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Kedoshim- Building a Holy Society

שיעור לפרשת קדושים תשפד

* Translated by Janine Muller Sherr

The Parasha we read this Shabbat between Yom Hashoah and Yom HaZikaron/ Yom Ha’atzmaut is called “Kedoshim,” and it falls precisely during the period in which we remember our “Kedoshim” (holy martyrs). But on closer examination, we find that this Parasha is not about people who gave up their lives in sanctification of God’s name. Rather, it teaches us how to lead a holy life.

The Parasha opens with the commandment of “You shall be holy,” and then goes on to detail 51 different mitzvot that enable us to build a just society in the land of Israel. This year we understand that we need to be worthy of living in this holy land, that we need to improve ourselves and lift ourselves up.

Here is a sampling of the various mitzvot that appear in our Parshah:

“In the presence of an old person shall you rise and you shall honor the presence of a sage.”
“You shall not steal, you shall not deny falsely, and you shall not lie to one another.”
“You shall not cheat your fellow and you shall not rob; you shall not withhold a worker’s wages with you until morning.”
“You shall not curse the deaf.”
“You shall not commit a perversion of justice…with righteousness shall you judge your fellow.”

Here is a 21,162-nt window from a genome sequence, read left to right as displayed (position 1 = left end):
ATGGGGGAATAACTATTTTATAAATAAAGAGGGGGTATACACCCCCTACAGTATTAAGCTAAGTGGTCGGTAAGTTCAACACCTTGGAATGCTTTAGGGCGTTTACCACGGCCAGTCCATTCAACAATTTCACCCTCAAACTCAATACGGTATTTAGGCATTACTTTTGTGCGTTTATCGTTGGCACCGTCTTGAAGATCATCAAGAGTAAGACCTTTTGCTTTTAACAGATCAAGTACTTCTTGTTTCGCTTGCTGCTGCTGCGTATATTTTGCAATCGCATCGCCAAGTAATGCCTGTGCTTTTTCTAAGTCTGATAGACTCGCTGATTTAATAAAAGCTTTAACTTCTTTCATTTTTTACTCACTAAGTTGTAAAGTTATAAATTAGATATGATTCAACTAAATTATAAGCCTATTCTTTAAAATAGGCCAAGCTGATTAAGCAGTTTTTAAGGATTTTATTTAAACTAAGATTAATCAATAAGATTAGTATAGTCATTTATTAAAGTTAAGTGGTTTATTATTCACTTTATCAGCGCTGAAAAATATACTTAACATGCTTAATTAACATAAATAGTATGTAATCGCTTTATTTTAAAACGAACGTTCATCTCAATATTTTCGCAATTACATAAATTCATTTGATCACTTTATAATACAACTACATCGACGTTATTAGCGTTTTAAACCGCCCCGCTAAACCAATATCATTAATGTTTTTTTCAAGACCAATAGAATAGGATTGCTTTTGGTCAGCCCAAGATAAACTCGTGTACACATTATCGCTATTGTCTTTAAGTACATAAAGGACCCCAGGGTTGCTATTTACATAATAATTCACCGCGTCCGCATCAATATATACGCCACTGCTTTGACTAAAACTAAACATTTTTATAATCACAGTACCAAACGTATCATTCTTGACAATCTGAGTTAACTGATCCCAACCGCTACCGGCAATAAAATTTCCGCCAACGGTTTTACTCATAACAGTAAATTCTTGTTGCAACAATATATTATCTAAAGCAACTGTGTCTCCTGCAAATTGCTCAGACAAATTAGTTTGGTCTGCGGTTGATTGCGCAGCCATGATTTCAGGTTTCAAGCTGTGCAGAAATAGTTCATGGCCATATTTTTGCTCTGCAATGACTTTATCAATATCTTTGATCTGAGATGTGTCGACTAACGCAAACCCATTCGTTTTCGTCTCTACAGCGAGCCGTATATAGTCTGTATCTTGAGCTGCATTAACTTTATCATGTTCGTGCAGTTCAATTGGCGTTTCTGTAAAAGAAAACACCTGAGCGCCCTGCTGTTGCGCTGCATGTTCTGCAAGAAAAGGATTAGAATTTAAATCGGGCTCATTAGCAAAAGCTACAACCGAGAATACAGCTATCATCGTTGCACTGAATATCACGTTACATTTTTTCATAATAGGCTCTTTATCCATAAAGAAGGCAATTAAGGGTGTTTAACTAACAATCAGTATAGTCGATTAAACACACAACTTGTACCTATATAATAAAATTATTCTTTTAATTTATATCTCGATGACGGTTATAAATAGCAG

“You shall not be a gossipmonger among your people.”
“You shall not hate your brother in your heart.”
“You shall each revere your mother and your father.”
“You shall love your fellow as yourself— I am Hashem.”
(Translation of these verses is taken from the ArtScroll Chumash, Stone Edition)

And then the list of mitzvot continues, encompassing a wide range of areas including agriculture, education, and commerce.

We often use the expression, “the fight of his or her life.” This year we have witnessed so many heroic battles and tremendous acts of bravery and sacrifice.

But this Parasha reminds us that life is made up of “little” things: those daily decisions, tiny victories, and good deeds that come together to create a holy society.

Shabbat Shalom!


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